I’m a great softie, especially for home and country matters: I can well-up just re-watching James McFadden’s wondrous goal for Scotland against France at the Parc des Princes, or at jangly pop genius Edwin Collins’ will to live and make music after a cerebral haemorrhage left him able to say only four phrases, repeated over and over: “yes”, “no”, “Grace Maxwell” (his wife’s name) and “the possibilities are endless” (the sweetest, and most practical, emergency toolkit of the soul I can imagine). Or when my old Mum tells me that bus drivers might just be the most important people in town, spreading good or ill-will as they go, and that Scotland must be becoming a nicer place as they seem more cheerful these days. So you might conclude that I’m a simple National Romantic, programmed by nature to grasp the opportunity to “image a better Scotland” full of cheery bus drivers, extraordinary footballing success and – in the world I inhabit – architects who will build a better Scotland by being set free to express themselves; but I’m also a pragmatist, with a deep suspicion of the Brigadoon this dreams us.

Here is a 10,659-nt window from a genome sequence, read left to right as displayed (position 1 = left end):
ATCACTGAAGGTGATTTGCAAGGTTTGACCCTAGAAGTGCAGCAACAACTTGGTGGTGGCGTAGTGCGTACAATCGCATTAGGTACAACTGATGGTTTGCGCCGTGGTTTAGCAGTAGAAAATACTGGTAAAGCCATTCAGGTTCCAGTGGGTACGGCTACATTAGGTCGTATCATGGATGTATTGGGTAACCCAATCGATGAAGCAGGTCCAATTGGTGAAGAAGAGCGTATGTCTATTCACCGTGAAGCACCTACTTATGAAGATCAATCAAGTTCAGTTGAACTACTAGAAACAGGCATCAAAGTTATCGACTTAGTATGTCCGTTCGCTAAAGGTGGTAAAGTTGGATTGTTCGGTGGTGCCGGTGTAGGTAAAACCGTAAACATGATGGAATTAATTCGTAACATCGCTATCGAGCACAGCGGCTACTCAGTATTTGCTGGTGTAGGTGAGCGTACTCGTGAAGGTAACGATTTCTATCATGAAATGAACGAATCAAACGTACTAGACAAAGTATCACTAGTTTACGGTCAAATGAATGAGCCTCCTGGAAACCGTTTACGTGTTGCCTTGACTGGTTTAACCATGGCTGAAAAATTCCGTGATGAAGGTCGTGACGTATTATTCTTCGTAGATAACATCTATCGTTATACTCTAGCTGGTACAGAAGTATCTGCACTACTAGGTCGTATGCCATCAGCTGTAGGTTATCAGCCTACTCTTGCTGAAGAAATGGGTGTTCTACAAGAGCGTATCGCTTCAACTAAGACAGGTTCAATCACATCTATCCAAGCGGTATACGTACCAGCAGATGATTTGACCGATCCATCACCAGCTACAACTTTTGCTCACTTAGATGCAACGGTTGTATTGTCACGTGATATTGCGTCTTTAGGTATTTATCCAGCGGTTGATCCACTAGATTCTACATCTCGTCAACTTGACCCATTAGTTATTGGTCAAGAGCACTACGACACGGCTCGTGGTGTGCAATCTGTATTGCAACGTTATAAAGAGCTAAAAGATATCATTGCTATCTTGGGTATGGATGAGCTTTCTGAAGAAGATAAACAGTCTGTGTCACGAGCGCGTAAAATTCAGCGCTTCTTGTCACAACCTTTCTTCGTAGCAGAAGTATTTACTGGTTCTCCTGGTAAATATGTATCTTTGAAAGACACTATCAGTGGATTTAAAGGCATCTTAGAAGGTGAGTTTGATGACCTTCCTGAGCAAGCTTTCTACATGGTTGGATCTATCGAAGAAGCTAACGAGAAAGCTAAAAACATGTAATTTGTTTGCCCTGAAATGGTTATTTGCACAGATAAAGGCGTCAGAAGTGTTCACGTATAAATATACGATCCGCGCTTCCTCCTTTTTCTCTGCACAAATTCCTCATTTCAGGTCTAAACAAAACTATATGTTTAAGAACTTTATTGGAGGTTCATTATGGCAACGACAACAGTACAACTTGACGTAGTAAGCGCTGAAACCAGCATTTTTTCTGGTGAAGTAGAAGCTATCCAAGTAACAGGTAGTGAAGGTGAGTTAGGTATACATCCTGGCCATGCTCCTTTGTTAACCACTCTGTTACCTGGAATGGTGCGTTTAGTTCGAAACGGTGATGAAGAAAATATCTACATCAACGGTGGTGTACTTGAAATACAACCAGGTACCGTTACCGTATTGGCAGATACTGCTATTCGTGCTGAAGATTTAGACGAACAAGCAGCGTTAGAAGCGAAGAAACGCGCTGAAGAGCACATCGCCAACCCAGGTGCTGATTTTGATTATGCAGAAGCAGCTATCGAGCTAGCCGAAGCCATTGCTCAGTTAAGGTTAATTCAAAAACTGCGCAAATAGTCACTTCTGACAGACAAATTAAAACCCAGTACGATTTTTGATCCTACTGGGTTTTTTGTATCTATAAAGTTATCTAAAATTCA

The younger me was wide-eyed and naïve. At Devolution I dreamed that a Celtic Nirvana of tolerance, mutual-support and fantastic buildings would open-up for us. Devolution has, I agree, let us care a bit more for key public institutions like the National Health Service, and a bit less for demonising the poor and disadvantaged; but it still feels like Neoliberal-lite, with a succession of Scottish Governments in thrall, first and foremost, to the financial geniuses of RBS and HBOS and the business models that powered Rangers, architects RMJM and Donald Trump’s golf empire, and to towers of moral integrity such as Cardinal Keith O’Brien.
And bus drivers might be nicer today but the way we build is not. A debt-led property boom has swept through Scotland with a bust behind it and has left, in its wake, dumb suburbs, placeless out-of-town sheds and shallow, meretricious public buildings. Architectural commentator Owen Hatherley wrote, of new development in Edinburgh, that it was “shameful in a city with an architectural legacy like this… in any city this would be a scandal, let alone one as rich as this, with architects as talented, in a capital that has not exactly been short of investment.”